Fans of Lugosi and Atwill consider them "wasted" in Genius at Work, but that's not really true. By the 1940s, Lugosi's film work was divided between demeaningly small roles in Universal horror movies (like the 1941 Black Cat and Night Monster) or starring roles in fruity, threadbare Poverty Row films like Devil Bat and Return of the Ape Man. Genius at Work may not be a high water mark for Lugosi, but it's a substantial part in a major studio film, and with a fair amount of dialogue.
A 1942 scandal about an alleged sex orgy at Atwill's home all but ruined his career. Like Lugosi, Atwill was reduced to pitifully small roles in Universal horrors and larger ones in the cheapest of cheap films (the entertaining Fog Island, for instance). Genius at Work was shot in August 1945, after which Atwill appeared in a tiny part in House of Dracula, followed by a serial, Lost City of the Jungle. Atwill died of cancer and pneumonia in April 1946, midway through that film's production, and Genius at Work wasn't released until the following October, six months after he had passed.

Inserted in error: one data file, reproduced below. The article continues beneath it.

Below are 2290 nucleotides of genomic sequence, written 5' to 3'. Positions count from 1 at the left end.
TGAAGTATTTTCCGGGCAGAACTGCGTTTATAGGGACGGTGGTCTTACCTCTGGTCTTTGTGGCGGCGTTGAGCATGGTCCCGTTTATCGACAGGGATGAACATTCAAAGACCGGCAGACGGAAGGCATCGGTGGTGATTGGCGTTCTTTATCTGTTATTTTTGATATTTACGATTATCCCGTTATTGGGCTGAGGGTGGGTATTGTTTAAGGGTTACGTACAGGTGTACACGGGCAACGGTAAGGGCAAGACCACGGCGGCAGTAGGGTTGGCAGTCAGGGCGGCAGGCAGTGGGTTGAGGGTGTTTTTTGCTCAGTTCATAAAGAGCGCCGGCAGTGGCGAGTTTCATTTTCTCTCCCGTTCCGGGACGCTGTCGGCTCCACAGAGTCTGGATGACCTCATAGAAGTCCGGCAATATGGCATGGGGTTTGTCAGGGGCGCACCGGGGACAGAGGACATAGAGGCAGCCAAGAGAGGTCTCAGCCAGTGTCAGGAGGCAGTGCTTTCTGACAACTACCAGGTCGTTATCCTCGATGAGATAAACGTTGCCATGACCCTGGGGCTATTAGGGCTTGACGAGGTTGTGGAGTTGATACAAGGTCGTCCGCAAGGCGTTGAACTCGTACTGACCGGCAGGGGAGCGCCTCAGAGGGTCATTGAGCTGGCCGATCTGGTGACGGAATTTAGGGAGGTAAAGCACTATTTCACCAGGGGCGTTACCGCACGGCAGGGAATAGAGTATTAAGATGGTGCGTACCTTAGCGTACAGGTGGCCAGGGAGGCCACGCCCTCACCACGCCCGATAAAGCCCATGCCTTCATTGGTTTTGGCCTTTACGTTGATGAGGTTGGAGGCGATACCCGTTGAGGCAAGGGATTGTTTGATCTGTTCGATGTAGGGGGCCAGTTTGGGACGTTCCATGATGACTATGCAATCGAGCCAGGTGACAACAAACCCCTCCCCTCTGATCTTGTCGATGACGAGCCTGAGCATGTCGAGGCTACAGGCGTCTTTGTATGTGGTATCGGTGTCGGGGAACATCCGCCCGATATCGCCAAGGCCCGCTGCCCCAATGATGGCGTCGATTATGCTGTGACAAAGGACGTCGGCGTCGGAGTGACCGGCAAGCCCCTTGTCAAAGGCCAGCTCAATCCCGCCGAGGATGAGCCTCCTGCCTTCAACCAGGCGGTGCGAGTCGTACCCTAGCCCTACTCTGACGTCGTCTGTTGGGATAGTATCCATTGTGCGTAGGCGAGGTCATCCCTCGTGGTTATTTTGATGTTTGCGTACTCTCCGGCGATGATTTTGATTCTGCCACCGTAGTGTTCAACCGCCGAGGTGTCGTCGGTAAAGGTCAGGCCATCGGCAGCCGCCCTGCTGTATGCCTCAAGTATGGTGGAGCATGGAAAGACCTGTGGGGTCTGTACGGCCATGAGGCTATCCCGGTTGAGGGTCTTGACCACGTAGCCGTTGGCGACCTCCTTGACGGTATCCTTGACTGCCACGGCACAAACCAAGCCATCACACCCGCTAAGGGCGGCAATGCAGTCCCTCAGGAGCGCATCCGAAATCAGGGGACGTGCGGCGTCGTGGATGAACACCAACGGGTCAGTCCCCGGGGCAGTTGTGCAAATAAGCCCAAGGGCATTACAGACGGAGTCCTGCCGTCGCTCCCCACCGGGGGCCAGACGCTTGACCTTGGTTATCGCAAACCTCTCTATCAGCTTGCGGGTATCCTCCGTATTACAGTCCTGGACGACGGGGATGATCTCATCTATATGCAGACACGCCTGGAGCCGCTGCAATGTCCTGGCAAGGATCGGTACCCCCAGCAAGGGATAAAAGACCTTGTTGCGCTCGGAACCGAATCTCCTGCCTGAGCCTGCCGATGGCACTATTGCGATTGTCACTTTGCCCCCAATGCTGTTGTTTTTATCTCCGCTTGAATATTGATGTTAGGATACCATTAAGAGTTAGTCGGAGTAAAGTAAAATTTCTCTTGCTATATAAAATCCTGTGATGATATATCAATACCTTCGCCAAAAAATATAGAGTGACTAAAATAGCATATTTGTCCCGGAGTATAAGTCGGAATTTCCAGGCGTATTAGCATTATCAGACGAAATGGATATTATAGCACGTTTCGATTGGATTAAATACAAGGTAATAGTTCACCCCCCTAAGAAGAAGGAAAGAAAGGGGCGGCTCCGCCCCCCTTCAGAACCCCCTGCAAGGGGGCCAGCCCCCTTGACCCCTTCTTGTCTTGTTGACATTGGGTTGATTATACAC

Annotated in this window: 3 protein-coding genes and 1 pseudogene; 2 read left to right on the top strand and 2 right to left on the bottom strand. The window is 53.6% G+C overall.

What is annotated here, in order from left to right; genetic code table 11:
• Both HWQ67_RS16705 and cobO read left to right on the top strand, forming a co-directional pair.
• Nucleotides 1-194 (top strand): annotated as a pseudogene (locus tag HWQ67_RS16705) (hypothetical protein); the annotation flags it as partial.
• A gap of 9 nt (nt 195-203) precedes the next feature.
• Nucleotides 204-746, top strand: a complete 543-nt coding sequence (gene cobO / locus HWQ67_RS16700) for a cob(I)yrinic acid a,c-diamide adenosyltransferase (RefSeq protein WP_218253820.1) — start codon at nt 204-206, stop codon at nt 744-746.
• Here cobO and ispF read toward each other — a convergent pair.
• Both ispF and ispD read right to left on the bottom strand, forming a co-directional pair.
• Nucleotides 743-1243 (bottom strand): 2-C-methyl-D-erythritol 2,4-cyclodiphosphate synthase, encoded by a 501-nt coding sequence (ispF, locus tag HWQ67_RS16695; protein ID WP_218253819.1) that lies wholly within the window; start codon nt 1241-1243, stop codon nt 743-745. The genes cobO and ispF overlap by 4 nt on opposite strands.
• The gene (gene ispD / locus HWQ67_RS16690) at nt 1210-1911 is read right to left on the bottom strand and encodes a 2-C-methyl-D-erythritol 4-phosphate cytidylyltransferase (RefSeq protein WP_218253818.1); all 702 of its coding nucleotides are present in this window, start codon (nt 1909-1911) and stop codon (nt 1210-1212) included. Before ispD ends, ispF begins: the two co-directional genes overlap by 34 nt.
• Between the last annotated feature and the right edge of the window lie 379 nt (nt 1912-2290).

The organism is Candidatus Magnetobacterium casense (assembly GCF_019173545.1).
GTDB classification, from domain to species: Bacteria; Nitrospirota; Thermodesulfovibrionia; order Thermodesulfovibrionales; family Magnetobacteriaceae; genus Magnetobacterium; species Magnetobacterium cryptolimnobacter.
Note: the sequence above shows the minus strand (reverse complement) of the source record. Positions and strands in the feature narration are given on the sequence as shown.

Video & Audio
The four movies, presented across two discs, are acceptable even on big screen TVs, and fans of this kind of film should be pleased. The Dolby Digital mono audio (English only, no subtitles) is okay and the discs are region-free. No Extra Features.
Wally Brown and Alan Carney aren't remembered as one of classical Hollywood's great comedy teams, but their movies are relatively inoffensive and, generally, not too terrible. Minor, but modestly Recommended.
Stuart Galbraith IV is the Kyoto-based film historian and publisher-editor of World Cinema Paradise. His credits include film history books, DVD and Blu-ray audio commentaries and special features.